After a mixed bag of economic data, crude is charging lower, with a hangover from yesterday’s inventory report and on ongoing concerns of bloated inventories. Hark, here are five things to consider in the oil market today.
1) Mexico has launched its second round of oil auctions, offering a total of 15 exploration and/or production blocks in shallow waters off the coast of Veracruz, Tabasco and Campeche states. This follows three auctions last year – the first of which did not see great participation (um, at all). Several of the blocks involved in the latest auction were ones previously offered but not awarded.
The goal of the auction is to boost waning Mexican oil and gas production. We can see from our ClipperData that exports have dropped by nearly 9 percent through the first half of the year compared to year-ago levels.
While flows to the U.S. are down by 18 percent over this period, exports to East Asia (think: South Korea, Japan and China) have more than doubled, while exports to Southern Europe (think: Italy, Spain) are up over 8 percent. Although production and exports are continuing to drop, Mexico continues to try and diversify its customer base away from the U.S.
2) Yesterday we discussed how crude inventories were over 55 million barrels higher than year-ago levels; the chart below illustrates that total crude and product inventories are up to 1.384 billion barrels, some 111 million barrels higher than year-ago levels. Half of this increase is from the rise in crude inventories, while the rest is made up of products.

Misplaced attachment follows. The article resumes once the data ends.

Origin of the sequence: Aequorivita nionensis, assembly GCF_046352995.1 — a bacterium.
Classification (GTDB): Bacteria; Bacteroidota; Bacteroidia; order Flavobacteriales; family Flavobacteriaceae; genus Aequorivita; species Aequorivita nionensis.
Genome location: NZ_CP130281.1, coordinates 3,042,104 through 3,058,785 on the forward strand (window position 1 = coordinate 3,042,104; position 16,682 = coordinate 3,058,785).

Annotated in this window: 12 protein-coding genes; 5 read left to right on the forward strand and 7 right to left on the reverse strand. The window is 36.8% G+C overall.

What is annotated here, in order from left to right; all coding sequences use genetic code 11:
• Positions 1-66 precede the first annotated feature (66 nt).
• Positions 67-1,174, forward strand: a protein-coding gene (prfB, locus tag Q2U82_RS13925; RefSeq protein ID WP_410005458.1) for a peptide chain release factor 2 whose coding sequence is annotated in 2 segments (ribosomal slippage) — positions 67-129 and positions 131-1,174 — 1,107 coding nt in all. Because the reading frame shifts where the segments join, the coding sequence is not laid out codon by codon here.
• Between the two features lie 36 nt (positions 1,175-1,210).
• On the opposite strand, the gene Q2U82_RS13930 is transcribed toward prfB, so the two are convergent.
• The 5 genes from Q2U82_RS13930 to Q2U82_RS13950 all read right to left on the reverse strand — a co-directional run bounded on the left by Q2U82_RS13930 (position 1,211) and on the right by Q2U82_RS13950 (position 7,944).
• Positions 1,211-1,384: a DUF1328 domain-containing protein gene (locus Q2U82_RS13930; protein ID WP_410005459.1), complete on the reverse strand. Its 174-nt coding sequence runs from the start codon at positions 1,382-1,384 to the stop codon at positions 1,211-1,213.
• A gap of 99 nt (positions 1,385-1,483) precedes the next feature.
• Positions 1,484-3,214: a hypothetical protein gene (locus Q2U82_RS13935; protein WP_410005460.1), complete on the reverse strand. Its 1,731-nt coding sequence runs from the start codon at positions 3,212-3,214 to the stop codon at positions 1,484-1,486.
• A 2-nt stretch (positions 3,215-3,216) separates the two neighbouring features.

3) The chart below (via @JavierBlas2) gives little comfort that the current gasoline glut is going to be absorbed by higher demand. Total vehicle miles traveled increased by 2.0 percent in May, but dropped on the prior month by 0.5 billion vehicle miles down to 279.4 billion vehicle miles.
While the West saw the biggest YoY increase, up 4.0 percent to 61.9 billion miles, the North-East actually contracted by 0.5 percent to 39.4 billion.
4) As gasoline inventories rise in a counter-seasonal fashion, and as gasoline demand comes in much more underwhelming than expected, weaker fundamentals are being reflected in softness in the rbob crack spread. While last year we were kicking around $30/bbl as refiners gobbled up cheap crude, the gasoline glut has come home to roost, and profitability is now less than half that seen last summer.
5) Finally, the PdVSA-operated Isla oil refinery in Curacao is looking to expand to become an LNG import and trans-shipment terminal by 2021. Not only would the project supply gas to domestic and neighboring markets such as Panama, the Dominican Republic and Jamacia, but to the 335,000 bpd refinery at Willemstad also.
The chart below goes a long way to explaining the attractive nature of LNG; regional natural gas prices across the globe have tanked over the last few years, with European, U.S., and Asian benchmarks all mired below $5/MMbtu.